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Strategy

CEO view: Judy Leissner of Grace Vineyard

A mainland Chinese winery is establishing its name internationally for its wines, even though it’s currently targetting the domestic market. A recent article in the Financial Times by wine critic Jancis Robinson, called ‘Bordeaux, Burgundy and ...Yongning?’, spoke of Grace Vineyard’s Chairman’s Reserve Merlot/Cabernet 2004 as ‘the finest wine so far made in the country that is already the world’s sixth most important grower of grapevines.’

Grace Vineyard CEO and President Judy Leissner says the winery is focusing on the domestic market at present, but is also trying to get international recognition. “We currently send the wine over to a lot of wine critics and there are a lot of people in the wine industry that we regularly send reports to, about what we’re doing now and some of the new projects,” she told INSEAD Knowledge. “So those give us a lot of coverage in the media. Currently we don’t sell in the US because we don’t have enough wine. It’s better to focus on China because we are quite small. So if we spread it out, our position in China would be even smaller. It wouldn’t be a very good position to be in.”

“People buy because of the brand, the quality, slowly and surely,” Leissner says. “We positioned ourselves to focus on the upper higher-end range but (in terms of) price we are not a luxury product, we target the middle to upper class and ensure the quality is value for money and exceeds the value. So if I have my wine compared to wine from other countries at that price point, I think we are very, very competitive.”

In the ‘China Rising’ session at the INSEAD Leadership Summit in Asia, Leissner spoke about the opportunities in China but also touched on ethical issues. “China as a whole is growing in a very positive direction. There are issues here and there. If you do want to work in China, my advice would be you have to have a sense of humour. You have to be able to laugh at things,” she said.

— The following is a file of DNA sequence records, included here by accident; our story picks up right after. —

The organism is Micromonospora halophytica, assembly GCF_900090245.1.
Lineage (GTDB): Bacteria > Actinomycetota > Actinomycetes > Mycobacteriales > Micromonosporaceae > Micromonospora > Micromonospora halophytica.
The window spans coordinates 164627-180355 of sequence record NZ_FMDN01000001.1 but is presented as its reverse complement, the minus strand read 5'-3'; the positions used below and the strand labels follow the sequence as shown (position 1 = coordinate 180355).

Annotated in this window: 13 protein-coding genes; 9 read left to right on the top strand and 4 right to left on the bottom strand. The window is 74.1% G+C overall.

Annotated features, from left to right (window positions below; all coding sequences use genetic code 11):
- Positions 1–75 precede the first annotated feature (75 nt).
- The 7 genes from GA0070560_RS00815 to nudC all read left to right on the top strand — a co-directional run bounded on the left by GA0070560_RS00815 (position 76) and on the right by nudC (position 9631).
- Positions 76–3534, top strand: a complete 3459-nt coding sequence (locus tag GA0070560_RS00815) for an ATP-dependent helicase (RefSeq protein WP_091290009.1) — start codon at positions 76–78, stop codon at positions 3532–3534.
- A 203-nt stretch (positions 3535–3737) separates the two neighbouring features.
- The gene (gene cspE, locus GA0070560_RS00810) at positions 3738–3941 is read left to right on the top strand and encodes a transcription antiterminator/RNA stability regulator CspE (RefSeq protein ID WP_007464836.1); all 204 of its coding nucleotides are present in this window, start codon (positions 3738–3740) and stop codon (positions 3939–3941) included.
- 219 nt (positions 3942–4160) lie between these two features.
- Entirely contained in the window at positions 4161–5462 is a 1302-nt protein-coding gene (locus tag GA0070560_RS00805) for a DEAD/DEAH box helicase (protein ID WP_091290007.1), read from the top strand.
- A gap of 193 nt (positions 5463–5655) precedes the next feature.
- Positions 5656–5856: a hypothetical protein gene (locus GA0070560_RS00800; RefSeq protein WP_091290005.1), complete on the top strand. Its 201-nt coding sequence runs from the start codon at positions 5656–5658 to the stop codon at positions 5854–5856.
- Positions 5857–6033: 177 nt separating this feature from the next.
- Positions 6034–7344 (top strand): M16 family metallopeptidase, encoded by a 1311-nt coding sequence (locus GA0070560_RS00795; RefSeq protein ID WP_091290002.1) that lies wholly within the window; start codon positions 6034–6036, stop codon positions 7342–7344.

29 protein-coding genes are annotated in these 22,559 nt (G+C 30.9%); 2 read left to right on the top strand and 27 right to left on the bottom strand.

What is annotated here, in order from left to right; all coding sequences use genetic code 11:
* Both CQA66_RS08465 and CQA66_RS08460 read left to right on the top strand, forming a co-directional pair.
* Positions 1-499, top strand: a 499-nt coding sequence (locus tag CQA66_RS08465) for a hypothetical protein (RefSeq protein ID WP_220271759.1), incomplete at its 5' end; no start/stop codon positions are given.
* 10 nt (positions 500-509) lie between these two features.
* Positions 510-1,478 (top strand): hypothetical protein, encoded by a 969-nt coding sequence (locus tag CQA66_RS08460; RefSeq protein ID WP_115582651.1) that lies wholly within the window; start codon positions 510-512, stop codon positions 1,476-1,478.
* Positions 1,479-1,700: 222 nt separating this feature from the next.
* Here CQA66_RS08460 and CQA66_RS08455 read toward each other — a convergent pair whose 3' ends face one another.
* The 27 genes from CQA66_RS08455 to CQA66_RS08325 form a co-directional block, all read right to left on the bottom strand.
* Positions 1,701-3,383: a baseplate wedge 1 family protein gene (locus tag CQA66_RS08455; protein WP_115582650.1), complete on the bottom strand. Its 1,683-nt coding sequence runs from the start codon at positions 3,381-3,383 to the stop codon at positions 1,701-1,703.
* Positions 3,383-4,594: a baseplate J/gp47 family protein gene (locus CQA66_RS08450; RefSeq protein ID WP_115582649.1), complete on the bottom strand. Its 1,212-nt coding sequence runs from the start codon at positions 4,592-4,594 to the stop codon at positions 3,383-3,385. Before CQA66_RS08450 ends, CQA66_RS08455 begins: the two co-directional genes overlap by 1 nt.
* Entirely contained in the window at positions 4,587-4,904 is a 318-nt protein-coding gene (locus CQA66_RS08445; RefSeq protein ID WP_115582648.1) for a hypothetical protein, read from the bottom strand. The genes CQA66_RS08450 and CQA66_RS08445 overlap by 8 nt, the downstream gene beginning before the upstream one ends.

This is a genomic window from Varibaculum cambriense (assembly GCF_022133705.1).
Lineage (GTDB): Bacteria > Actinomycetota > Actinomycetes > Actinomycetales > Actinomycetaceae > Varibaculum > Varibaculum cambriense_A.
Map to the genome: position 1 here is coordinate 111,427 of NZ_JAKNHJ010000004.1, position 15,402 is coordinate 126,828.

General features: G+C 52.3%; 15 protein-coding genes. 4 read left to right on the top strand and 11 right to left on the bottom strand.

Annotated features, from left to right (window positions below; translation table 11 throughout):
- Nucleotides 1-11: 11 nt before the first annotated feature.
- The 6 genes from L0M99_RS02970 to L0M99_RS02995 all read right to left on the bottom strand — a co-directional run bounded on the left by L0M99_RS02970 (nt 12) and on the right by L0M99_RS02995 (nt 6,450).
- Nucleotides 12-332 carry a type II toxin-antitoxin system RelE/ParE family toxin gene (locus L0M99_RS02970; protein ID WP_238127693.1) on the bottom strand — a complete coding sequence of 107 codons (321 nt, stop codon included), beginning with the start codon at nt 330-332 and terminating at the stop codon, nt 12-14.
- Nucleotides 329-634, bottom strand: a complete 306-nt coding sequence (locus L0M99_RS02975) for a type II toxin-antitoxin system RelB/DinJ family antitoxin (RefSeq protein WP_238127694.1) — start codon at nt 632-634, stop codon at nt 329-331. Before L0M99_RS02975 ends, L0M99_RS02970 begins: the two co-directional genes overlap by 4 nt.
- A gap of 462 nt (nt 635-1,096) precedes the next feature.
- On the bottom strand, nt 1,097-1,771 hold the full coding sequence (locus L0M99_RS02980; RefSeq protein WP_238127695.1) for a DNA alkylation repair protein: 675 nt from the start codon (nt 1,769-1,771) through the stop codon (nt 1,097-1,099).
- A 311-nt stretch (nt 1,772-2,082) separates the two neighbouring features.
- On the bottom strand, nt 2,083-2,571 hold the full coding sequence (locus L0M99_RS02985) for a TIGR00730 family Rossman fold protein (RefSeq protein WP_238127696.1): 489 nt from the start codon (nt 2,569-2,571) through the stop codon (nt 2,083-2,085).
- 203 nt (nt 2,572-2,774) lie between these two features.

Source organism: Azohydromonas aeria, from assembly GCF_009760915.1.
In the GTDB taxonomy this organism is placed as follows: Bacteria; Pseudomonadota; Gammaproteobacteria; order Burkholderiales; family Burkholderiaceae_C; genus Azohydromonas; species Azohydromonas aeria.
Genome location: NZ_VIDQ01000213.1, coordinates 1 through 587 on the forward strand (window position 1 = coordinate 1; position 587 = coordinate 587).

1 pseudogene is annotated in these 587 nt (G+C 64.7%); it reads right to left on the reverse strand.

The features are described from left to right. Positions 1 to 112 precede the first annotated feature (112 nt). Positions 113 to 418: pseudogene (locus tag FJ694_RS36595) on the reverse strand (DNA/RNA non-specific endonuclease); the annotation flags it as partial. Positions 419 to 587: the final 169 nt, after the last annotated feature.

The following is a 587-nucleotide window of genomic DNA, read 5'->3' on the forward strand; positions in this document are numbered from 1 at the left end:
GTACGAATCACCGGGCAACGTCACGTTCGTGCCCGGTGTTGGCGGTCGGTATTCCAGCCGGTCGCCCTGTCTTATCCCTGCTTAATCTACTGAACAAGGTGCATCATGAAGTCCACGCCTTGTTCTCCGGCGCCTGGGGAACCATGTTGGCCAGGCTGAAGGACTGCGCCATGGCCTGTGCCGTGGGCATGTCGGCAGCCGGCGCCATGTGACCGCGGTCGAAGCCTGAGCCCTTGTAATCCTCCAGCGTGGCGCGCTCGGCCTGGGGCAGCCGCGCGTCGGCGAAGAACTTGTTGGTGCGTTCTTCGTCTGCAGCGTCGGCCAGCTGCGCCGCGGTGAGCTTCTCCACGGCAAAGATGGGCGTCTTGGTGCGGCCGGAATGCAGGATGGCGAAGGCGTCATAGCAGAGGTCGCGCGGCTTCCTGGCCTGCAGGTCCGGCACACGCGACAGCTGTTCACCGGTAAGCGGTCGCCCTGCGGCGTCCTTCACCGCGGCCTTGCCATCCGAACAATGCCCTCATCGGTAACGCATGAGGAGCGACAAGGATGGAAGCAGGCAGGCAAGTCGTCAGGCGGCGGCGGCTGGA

During the session, she recounted the story of a tractor that had been stolen. A farmer had taken it, but when confronted, he broke down in tears, saying he hadn’t stolen it, he’d only ‘taken’ it. He said he’d even had to contribute labour himself. “That’s how they look at things. It’s quite interesting. It was shocking to me,” she added.

Leissner also spoke about the challenges of dealing with the Chinese authorities, who have been considering building a chemical plant “right next to the winery.”

“We deal with 35 government departments regularly, and multiply that by five times – village, county, city, province and national.  Each time they come with between five and 25 people. I have a team purely just to entertain these people.”

The family-owned winery, based in Shanxi province, south of Beijing, is part of a larger portfolio of businesses, which include a water treatment project, a department store and even a funeral home.

While highlighting Grace’s wines, the FT article said the climate in eastern China is ‘a bit too damp’ while western China is ‘a bit too cold for viticulture.’

Leissner says she doesn’t agree that the climate might not be right. “When people ask if Shanxi (in northern China) is the right place, the question is wrong, it’s not the climate, the soil alone, it’s also what you grow, the grapes as well. We believe the provinces around the Yellow River are suitable and that’s why we also believe the more Western part is better than the coastal areas,” she says. That’s why, she adds, the company is expanding into provinces such as Gangsu. “Generally we’re very optimistic which is why we’re building a second winery – optimistic in the sense that incomes are getting better.”

She says mainland Chinese are also becoming more health-conscious. Previously people used to drink hard liquor in banquets, she says, but now many are choosing to drink red wine.

As for Grace Vineyard’s prospects, Leissner says she’d be very happy for her wines to be on offer in top restaurants in New York, London and elsewhere. “I think that would be one of the ultimate goals. But for us, the ultimate passion is to find where in China and what style wine to make. Currently people say it’s a Bordeaux wine. Of course it’s a compliment but ultimately, after 50 to 100 years, if people think you’re still a Bordeaux wine then we’ve failed. I want people to try it and say ‘this is a fantastic Chinese wine.’

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